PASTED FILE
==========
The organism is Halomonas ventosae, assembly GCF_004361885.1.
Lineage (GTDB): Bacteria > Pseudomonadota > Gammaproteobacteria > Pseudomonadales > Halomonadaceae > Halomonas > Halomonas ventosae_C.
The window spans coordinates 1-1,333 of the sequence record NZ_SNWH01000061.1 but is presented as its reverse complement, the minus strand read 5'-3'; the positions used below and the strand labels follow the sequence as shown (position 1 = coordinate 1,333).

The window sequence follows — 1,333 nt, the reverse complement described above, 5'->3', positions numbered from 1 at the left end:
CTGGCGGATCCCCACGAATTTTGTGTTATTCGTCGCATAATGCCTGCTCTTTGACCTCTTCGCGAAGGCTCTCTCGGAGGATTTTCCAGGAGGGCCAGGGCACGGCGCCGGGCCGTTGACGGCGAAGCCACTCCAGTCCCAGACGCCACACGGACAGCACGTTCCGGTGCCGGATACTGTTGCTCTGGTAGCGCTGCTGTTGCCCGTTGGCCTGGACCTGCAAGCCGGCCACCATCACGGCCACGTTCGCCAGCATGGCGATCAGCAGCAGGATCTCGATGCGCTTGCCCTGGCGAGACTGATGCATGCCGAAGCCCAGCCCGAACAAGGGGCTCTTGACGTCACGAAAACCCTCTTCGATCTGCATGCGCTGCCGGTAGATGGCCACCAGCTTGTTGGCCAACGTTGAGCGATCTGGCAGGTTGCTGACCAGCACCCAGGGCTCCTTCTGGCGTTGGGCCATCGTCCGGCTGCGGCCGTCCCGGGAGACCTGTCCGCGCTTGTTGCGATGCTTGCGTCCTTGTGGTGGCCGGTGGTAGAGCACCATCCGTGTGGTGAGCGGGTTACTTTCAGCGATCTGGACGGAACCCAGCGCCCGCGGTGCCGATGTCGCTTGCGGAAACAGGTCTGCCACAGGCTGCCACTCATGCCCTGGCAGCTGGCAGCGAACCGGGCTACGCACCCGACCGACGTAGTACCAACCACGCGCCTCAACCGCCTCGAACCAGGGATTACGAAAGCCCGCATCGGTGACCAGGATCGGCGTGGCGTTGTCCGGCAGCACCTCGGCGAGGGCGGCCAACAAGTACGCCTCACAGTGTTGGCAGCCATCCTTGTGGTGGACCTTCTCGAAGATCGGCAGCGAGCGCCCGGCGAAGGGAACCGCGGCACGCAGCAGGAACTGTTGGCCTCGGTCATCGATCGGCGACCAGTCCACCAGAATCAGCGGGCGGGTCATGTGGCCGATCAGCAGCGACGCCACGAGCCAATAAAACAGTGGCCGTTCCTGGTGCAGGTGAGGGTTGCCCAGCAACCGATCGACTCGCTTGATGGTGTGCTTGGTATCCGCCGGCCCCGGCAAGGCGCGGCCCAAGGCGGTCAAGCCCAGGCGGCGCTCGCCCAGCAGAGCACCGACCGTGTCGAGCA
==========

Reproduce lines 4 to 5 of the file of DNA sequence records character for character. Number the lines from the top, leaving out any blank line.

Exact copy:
The window sequence follows — 1,333 nt, the reverse complement described above, 5'->3', positions numbered from 1 at the left end:
CTGGCGGATCCCCACGAATTTTGTGTTATTCGTCGCATAATGCCTGCTCTTTGACCTCTTCGCGAAGGCTCTCTCGGAGGATTTTCCAGGAGGGCCAGGGCACGGCGCCGGGCCGTTGACGGCGAAGCCACTCCAGTCCCAGACGCCACACGGACAGCACGTTCCGGTGCCGGATACTGTTGCTCTGGTAGCGCTGCTGTTGCCCGTTGGCCTGGACCTGCAAGCCGGCCACCATCACGGCCACGTTCGCCAGCATGGCGATCAGCAGCAGGATCTCGATGCGCTTGCCCTGGCGAGACTGATGCATGCCGAAGCCCAGCCCGAACAAGGGGCTCTTGACGTCACGAAAACCCTCTTCGATCTGCATGCGCTGCCGGTAGATGGCCACCAGCTTGTTGGCCAACGTTGAGCGATCTGGCAGGTTGCTGACCAGCACCCAGGGCTCCTTCTGGCGTTGGGCCATCGTCCGGCTGCGGCCGTCCCGGGAGACCTGTCCGCGCTTGTTGCGATGCTTGCGTCCTTGTGGTGGCCGGTGGTAGAGCACCATCCGTGTGGTGAGCGGGTTACTTTCAGCGATCTGGACGGAACCCAGCGCCCGCGGTGCCGATGTCGCTTGCGGAAACAGGTCTGCCACAGGCTGCCACTCATGCCCTGGCAGCTGGCAGCGAACCGGGCTACGCACCCGACCGACGTAGTACCAACCACGCGCCTCAACCGCCTCGAACCAGGGATTACGAAAGCCCGCATCGGTGACCAGGATCGGCGTGGCGTTGTCCGGCAGCACCTCGGCGAGGGCGGCCAACAAGTACGCCTCACAGTGTTGGCAGCCATCCTTGTGGTGGACCTTCTCGAAGATCGGCAGCGAGCGCCCGGCGAAGGGAACCGCGGCACGCAGCAGGAACTGTTGGCCTCGGTCATCGATCGGCGACCAGTCCACCAGAATCAGCGGGCGGGTCATGTGGCCGATCAGCAGCGACGCCACGAGCCAATAAAACAGTGGCCGTTCCTGGTGCAGGTGAGGGTTGCCCAGCAACCGATCGACTCGCTTGATGGTGTGCTTGGTATCCGCCGGCCCCGGCAAGGCGCGGCCCAAGGCGGTCAAGCCCAGGCGGCGCTCGCCCAGCAGAGCACCGACCGTGTCGAGCA